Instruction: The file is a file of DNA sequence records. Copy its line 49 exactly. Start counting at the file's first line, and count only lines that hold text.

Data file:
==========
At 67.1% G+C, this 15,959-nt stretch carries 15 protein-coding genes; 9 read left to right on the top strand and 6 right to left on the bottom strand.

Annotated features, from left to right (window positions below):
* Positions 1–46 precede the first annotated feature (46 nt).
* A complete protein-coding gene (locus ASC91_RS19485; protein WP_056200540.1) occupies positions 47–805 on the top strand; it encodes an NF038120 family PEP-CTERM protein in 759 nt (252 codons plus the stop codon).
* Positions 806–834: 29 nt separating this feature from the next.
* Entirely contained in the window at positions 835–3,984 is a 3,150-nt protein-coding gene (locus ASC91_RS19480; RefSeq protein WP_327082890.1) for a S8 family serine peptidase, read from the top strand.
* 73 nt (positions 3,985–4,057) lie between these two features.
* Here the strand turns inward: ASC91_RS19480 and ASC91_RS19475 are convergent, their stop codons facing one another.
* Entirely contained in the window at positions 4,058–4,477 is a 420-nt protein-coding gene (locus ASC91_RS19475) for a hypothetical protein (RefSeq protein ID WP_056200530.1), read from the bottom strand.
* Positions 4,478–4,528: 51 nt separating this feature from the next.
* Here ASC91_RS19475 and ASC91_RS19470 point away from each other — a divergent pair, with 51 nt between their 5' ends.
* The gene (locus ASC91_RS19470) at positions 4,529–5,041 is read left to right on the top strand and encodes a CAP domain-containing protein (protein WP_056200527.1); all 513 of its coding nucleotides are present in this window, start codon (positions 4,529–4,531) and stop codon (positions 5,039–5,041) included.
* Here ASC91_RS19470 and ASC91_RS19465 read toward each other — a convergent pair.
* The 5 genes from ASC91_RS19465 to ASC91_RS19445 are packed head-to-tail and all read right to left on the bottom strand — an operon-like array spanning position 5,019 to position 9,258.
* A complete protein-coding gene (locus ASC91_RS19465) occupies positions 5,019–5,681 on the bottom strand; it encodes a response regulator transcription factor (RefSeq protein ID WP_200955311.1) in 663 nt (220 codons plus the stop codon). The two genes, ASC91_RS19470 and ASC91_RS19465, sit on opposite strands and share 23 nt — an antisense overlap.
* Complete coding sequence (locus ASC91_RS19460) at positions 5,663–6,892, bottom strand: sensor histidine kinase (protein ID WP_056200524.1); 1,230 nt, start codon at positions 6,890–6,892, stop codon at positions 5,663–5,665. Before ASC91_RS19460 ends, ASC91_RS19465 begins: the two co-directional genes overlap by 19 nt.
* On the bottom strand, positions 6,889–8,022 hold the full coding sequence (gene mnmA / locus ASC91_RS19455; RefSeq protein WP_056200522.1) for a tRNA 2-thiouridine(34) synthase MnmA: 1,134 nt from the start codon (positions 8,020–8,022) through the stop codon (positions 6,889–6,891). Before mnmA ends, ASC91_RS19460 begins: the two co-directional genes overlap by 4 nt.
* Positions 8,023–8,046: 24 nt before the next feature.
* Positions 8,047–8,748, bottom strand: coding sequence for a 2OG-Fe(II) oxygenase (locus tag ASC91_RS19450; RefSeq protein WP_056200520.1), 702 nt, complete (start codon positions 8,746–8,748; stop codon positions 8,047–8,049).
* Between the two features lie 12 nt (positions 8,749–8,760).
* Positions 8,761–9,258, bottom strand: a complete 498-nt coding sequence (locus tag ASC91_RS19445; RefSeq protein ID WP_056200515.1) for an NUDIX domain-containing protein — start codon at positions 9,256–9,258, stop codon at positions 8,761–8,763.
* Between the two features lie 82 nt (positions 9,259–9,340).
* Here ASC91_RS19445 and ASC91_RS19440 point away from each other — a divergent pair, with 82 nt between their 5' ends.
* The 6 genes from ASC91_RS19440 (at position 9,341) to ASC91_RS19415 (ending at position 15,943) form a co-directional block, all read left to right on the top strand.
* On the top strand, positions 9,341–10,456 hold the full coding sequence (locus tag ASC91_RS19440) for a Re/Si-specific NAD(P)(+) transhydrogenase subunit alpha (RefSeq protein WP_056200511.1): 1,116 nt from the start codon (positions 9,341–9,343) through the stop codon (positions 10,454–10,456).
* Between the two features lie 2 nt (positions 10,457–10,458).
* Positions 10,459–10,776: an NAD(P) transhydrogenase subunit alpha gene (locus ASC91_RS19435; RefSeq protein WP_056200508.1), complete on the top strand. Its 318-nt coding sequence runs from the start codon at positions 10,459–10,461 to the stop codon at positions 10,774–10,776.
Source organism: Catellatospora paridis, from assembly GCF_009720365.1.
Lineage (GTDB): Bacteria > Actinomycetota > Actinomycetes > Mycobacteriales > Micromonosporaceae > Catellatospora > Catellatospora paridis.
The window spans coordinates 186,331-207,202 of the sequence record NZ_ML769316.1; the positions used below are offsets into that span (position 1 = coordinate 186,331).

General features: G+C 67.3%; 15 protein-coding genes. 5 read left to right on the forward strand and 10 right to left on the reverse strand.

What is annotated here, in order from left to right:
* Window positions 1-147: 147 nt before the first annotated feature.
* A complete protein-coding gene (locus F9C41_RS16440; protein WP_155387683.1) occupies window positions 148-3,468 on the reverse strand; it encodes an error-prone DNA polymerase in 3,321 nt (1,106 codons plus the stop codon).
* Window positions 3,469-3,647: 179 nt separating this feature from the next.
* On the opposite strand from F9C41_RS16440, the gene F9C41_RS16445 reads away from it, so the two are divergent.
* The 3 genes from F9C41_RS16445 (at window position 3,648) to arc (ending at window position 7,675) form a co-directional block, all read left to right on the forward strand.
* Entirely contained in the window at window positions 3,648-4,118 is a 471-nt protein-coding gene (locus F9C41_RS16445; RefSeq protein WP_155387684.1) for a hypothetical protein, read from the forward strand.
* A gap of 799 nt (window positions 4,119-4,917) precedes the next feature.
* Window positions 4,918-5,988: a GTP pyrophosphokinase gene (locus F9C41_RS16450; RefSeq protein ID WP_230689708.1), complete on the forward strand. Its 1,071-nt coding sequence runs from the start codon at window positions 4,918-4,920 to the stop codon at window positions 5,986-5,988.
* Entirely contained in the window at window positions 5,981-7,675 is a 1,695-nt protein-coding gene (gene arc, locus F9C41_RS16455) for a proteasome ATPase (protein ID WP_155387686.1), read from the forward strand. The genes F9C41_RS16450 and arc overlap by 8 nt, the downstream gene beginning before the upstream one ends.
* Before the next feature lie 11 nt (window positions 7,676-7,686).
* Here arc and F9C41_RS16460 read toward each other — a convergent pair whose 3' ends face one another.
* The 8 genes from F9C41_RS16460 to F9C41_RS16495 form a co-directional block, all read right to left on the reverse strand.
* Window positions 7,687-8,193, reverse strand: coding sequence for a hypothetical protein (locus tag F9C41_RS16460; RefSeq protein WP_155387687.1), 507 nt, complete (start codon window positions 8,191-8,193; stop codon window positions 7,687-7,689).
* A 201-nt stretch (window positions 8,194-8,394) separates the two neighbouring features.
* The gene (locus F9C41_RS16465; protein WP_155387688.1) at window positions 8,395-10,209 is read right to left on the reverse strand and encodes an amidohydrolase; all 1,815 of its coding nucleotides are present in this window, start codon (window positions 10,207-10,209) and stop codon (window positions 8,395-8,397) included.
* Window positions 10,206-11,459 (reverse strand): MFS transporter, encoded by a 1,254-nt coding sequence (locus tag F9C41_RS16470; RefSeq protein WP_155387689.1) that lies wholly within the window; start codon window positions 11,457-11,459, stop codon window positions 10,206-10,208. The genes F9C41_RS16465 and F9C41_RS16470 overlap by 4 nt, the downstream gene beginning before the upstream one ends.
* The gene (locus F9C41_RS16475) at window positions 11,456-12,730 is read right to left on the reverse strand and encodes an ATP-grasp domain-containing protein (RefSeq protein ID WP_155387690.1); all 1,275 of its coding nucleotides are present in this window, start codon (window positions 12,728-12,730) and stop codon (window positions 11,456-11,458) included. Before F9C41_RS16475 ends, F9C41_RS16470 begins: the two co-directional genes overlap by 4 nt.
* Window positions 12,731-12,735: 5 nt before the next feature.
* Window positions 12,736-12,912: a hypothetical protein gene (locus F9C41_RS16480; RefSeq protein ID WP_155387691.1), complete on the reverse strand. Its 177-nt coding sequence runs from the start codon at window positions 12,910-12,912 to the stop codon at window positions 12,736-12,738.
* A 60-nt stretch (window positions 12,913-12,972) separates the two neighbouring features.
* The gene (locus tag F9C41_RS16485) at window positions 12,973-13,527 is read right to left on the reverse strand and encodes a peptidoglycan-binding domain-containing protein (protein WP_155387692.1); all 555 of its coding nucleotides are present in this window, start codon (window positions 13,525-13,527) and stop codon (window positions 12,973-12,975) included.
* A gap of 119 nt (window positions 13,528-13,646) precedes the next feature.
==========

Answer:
* The gene (locus F9C41_RS16475) at window positions 11,456-12,730 is read right to left on the reverse strand and encodes an ATP-grasp domain-containing protein (RefSeq protein ID WP_155387690.1); all 1,275 of its coding nucleotides are present in this window, start codon (window positions 12,728-12,730) and stop codon (window positions 11,456-11,458) included. Before F9C41_RS16475 ends, F9C41_RS16470 begins: the two co-directional genes overlap by 4 nt.